A super-simple, super-charming innocent indie pop song from the hazy summer of 1990. The popguns were a nice jangly guitar band with a female singer and the old drummer from the Wedding Present. Their best songs really are excellent; I'm slightly surprised to find myself still enjoying them after all these years.
A quintessential Scott track, recorded when he was at peak of his abilities. There doesn't seem to be much middle ground over Scott Walker - people seem to either love him or hate him. I don't really understand how anyone could not be charmed by Scott - sure, he's a crooner and the music backing him is often lush and is rarely 'hip'. But the voice! The words! I've never been really big on either vocalists or lyrics, but these really, really get to me. Angelica's verse is dark and melancholic, and the words speak of regret over a neglected lover. The chorus explodes with emotion, and at this point you should be able to figure out one way or the other whether you love Scott or not. n.b. I always thought this song was composed by Scott, but I was mistaken. As well as being a great songwriter, he had superb taste in other material.
The first line says it all: "I've gone as far/as I can go with this crap". A classically lush pop tale of infidelity. This bitter duet featuring Emma Pollock of the Delgados has a brooding feel reminiscent of great orchestral pop of the past, especially that of Barry and Bacharach.
11 May 01 ·delicado: I was a huge 'Wedding Present' fan, so I really should check this out, thanks. 11 May 01 ·tinks: absolutely, cinerama's first album is excellent. quite a bit different from the wedding present, but very good in it's own way.
A superb twangy, bongo-ridden theme from Tony Hatch. It's hard to believe this is the same man who wrote the themes for soap operas like 'Crossroads' and 'Neighbours', but it is... Overall this sounds kind of how I once expected/hoped John Barry's early 60s work might sound - harpsichord, twangy guitar etc. It opens with some eerie effects, bongoes and spare harpsichord sound before breaking into a fully fledged shadows/spy theme style masterpiece, stopping abruptly after just over two minutes. Since I heard this on a compilation, I have no idea as to its origin, which is a shame, as I would love to track down any similar work Tony Hatch may have done. I did some research, and it seems that the session guitarist on this track was none other than Big Jim Sullivan, who cut a couple of sitar LPs on Mercury in the 60s. n.b. this is not the same tune as the much recorded and superb Harold Arlen/Johnny Mercer 'out of this world'.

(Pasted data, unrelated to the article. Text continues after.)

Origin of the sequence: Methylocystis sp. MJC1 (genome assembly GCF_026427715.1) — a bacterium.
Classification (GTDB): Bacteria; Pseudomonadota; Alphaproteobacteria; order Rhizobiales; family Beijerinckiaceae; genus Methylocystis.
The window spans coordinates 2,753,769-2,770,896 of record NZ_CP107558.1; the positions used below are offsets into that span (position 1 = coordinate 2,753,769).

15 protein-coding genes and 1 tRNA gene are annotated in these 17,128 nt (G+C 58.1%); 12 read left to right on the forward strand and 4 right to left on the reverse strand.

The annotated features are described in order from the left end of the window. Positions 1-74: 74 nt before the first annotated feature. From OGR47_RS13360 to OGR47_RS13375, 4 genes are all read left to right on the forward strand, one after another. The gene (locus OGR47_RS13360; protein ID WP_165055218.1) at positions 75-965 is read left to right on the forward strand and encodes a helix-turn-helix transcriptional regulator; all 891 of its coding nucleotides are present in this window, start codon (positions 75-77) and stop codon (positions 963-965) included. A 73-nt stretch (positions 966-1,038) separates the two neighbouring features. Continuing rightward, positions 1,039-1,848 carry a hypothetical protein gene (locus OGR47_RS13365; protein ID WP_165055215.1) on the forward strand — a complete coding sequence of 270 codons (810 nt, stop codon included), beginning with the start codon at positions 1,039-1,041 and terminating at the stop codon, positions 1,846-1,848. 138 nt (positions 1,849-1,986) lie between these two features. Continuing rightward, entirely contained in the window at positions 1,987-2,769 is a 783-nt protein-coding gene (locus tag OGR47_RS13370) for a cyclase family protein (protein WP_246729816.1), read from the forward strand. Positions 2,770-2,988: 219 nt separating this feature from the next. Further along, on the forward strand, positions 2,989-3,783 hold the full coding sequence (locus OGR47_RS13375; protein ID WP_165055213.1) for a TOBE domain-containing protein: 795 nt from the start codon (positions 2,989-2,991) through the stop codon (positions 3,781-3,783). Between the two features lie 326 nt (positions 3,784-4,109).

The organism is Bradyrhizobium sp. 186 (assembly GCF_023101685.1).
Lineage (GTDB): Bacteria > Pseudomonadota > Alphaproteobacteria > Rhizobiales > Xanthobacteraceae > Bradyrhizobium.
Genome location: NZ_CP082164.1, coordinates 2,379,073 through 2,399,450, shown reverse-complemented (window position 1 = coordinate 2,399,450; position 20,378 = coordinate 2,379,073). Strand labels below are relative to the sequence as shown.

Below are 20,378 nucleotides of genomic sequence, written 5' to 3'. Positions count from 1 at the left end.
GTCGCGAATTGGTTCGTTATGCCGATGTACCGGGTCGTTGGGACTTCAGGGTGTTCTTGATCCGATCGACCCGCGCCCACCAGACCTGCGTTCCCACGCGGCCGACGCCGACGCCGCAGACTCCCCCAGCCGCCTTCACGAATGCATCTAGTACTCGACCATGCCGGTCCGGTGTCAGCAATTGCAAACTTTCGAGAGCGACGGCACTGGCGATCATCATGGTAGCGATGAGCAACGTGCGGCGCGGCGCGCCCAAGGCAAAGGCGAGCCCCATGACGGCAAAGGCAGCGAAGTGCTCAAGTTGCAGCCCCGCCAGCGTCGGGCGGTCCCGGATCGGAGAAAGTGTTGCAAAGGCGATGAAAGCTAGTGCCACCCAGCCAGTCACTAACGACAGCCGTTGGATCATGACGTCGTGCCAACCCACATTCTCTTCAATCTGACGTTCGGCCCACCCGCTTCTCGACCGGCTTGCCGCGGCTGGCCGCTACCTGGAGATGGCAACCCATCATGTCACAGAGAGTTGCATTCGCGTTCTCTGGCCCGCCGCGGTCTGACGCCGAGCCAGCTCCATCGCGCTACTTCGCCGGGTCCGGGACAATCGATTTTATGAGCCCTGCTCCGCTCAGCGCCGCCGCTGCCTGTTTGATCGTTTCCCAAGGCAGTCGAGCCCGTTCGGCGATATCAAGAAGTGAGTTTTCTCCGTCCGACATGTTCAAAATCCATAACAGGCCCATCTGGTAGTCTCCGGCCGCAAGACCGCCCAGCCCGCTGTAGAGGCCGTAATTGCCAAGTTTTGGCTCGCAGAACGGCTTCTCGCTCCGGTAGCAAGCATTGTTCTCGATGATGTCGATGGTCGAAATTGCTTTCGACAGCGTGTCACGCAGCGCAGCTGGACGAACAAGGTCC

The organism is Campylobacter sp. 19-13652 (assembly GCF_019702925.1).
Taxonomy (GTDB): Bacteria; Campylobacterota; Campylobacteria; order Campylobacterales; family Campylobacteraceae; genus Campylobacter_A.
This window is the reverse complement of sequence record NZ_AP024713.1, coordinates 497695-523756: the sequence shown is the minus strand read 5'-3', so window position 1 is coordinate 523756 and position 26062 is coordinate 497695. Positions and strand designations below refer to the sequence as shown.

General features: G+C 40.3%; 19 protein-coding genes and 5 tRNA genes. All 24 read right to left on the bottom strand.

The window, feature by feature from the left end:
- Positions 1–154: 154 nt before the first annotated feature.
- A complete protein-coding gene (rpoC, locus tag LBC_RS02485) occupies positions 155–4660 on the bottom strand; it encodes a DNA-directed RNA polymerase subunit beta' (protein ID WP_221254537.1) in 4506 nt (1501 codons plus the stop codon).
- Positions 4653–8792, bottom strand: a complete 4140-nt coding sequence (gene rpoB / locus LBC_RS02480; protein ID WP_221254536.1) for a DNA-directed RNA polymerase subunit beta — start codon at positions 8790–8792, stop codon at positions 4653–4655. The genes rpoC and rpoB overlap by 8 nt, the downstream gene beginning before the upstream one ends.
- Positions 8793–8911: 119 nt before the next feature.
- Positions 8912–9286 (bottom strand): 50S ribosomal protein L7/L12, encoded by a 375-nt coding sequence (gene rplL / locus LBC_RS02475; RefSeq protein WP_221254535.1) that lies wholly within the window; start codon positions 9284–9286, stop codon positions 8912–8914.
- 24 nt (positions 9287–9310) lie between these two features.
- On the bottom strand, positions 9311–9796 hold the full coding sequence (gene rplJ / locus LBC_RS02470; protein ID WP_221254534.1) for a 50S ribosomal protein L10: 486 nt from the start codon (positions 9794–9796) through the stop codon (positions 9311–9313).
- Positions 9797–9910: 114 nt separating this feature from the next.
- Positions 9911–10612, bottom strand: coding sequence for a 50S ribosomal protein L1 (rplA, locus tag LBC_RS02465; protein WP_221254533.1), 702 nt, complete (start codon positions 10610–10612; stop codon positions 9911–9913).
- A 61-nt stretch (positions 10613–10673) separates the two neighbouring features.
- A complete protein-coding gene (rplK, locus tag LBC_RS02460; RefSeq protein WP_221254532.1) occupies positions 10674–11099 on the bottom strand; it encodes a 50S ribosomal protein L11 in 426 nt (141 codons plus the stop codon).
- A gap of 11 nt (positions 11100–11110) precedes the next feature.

from the single Out of this World available on CD - Easy Project II: House of Loungecore (Sequel)
24 May 01 ·n-jeff: For some reason my parents acquired 2 mint copies of this on 7. Needless to say they didn't keep 'em long, heh, heh. Its a nice enough track, don't I remember some flute in there. but Tony was also the composer of some great early 60's pop, he did a number of LP's with Petula Clark, including the hits 'Downtown' and 'Don't sleep in the Subway' written with Jackie Trent (I think- Oh names, names, names). So to only remember him for Neighbours is cruel (and don't forget one variant of the Crossroads theme was recorded by paul Macartney and Wings, bet that isn't on the greates hits LP). 24 May 01 ·delicado: totally; I think Tony's a genius; don't get me wrong! 'I know a place' and 'I couldn't live without your love' are two other great pop songs he was responsible for...